What is the Church of Christ?

What is the Church of Christ?

Imagine that a time machine has taken us back to A.D. 30, Jerusalem. A group of Jesus' disciples are gathered in a room. Their minds were on Jesus' crucifixion, resurrection, ascension, and His command to "go into all the world and preach the gospel." (Matthew 28:29,30) They had as yet gone nowhere because Jesus said they should wait for "power" that would enable them to teach authoritatively and offer proofs of the incredible events they had just experienced (John 16:12–14). Acts chapter 2 tells how the power came and the result of that first day's preaching was the baptism of three thousand people. These people, together with those added during the following days and weeks, were immediately called "the church." (e.g. Acts 5:11; 8:1) No particular name, just "the church." Surely the apostles recalled Jesus' promise to "build my church." (Matthew 16:18) So, it was simply Jesus' church—not a physical building, but a fellowship of people who had come to believe in Jesus, had turned from past sins in repentance, and were baptized for the forgiveness of past sins. (Acts 2:38) Thus the church of Christ started. The rest of the New Testament tells the history and teaching of that church.

So, what were these people? Were they Protestants? Hardly, for the Protestant Reformation came centuries later. Were they Catholics? Hardly, for there were none of the features of the Catholic church such as Pope, cardinals, priests, and nuns. So what "denomination" were they? The obvious answer is "no denomination" but rather "just Christians," members of Jesus' church. And this is exactly what the Silver Spring church of Christ wants to be, that is, a local group of undenominational Christians who have come to Jesus as those first Christians did, and who are dedicated to following the pattern set by Jesus and his apostles in our personal lives as well as in our church life and worship. Like them, we will make mistakes but that's who we are.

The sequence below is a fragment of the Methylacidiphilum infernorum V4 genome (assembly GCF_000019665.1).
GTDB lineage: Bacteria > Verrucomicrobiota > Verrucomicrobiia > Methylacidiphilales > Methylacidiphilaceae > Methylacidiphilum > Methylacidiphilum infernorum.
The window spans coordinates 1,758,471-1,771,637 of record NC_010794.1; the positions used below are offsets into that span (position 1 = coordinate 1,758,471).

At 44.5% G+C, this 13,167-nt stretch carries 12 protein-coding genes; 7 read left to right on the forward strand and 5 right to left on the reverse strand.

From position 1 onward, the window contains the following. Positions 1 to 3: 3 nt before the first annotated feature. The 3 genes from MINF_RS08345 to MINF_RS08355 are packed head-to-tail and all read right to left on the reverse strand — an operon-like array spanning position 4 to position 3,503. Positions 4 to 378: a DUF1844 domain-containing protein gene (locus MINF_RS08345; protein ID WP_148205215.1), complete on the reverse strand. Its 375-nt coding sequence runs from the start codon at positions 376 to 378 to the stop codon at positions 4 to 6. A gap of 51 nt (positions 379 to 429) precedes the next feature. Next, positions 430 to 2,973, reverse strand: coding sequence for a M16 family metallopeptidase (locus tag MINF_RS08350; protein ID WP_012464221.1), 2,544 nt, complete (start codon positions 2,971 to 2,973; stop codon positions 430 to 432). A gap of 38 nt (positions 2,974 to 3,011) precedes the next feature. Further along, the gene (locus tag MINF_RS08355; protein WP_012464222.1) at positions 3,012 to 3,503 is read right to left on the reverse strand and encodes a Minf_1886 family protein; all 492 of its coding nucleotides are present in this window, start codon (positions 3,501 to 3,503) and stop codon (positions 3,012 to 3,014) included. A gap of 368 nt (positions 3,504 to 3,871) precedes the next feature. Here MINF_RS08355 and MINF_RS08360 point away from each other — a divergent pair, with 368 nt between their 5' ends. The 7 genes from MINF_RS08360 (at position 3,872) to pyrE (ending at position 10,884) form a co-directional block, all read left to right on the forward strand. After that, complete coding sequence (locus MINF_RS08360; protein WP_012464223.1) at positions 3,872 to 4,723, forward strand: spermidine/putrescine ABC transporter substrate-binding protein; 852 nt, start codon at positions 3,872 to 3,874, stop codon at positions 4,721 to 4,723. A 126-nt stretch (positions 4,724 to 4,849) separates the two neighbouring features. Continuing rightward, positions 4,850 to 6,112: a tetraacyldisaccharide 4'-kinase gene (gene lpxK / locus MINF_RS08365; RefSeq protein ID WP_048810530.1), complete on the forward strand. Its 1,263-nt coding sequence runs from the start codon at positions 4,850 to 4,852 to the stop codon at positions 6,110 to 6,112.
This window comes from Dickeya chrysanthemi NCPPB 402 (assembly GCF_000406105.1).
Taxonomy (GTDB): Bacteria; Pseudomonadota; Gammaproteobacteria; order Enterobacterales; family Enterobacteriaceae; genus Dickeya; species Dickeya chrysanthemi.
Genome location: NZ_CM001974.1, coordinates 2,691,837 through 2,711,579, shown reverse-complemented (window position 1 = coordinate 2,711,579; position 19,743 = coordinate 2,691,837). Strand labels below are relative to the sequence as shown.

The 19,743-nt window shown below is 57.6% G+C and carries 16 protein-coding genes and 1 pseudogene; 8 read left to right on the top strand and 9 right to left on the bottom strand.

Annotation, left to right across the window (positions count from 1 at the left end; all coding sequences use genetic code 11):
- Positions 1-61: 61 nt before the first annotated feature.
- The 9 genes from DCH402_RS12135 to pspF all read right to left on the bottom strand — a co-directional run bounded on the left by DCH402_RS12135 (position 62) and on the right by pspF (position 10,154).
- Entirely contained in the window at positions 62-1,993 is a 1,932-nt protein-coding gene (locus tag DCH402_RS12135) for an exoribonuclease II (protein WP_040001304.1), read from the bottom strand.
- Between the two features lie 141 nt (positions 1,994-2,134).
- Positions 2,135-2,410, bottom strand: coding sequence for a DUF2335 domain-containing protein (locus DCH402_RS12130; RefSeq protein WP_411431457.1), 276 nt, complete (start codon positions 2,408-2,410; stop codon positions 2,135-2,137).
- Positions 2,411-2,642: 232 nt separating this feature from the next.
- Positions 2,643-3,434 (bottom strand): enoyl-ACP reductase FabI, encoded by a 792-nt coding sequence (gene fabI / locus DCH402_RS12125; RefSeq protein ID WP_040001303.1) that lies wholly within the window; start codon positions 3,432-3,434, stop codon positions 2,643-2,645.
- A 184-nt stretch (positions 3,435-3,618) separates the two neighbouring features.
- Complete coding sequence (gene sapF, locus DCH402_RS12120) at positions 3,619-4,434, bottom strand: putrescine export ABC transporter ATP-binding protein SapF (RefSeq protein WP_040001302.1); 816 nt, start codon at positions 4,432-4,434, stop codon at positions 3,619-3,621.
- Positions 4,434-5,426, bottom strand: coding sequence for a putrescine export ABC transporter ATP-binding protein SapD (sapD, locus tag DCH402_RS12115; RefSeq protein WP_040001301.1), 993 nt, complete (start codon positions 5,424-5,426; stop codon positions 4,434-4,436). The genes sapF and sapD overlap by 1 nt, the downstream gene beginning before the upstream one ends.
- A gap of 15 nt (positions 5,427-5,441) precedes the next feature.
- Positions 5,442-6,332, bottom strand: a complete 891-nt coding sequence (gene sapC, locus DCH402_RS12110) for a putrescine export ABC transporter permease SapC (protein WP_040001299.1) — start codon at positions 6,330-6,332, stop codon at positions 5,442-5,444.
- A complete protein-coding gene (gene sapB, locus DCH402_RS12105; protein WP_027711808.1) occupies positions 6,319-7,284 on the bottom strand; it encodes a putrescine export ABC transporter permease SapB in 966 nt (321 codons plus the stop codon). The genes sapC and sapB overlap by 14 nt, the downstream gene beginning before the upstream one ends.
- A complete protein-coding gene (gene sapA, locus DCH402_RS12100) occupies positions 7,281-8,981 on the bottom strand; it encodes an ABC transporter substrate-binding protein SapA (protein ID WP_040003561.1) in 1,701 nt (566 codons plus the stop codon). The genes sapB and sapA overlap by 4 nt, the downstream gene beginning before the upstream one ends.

Transplanted into the modern world, that undenominational church of Acts chapter 2 cannot avoid being viewed as just another Christian denomination. But scholars of all religious groups acknowledge that Jesus established only one church and at the very end of His life prayed that "they all may be one." (John 17:21) Any hint of division within that one church was forcefully condemned. (I Corinthians 1:10). Paul emphasized the basis for the one church by affirming that there is only "one faith." (Ephesians 4:4–6). To avoid becoming a denomination, we try to teach, preach and practice only what is written in the Scriptures without addition or subtraction. We seek to have Biblical authority for all that we do. We use the term "church of Christ" simply as a statement of ownership, that is, the church that belongs to Jesus just as Paul did in Romans 16:16. It has no denominational reference, there is no denominational headquarters, no denominational creed or manual. We seek to be simply an extension in our place and time of that first group of 3,000 Christians in Jerusalem.

How can one be a member?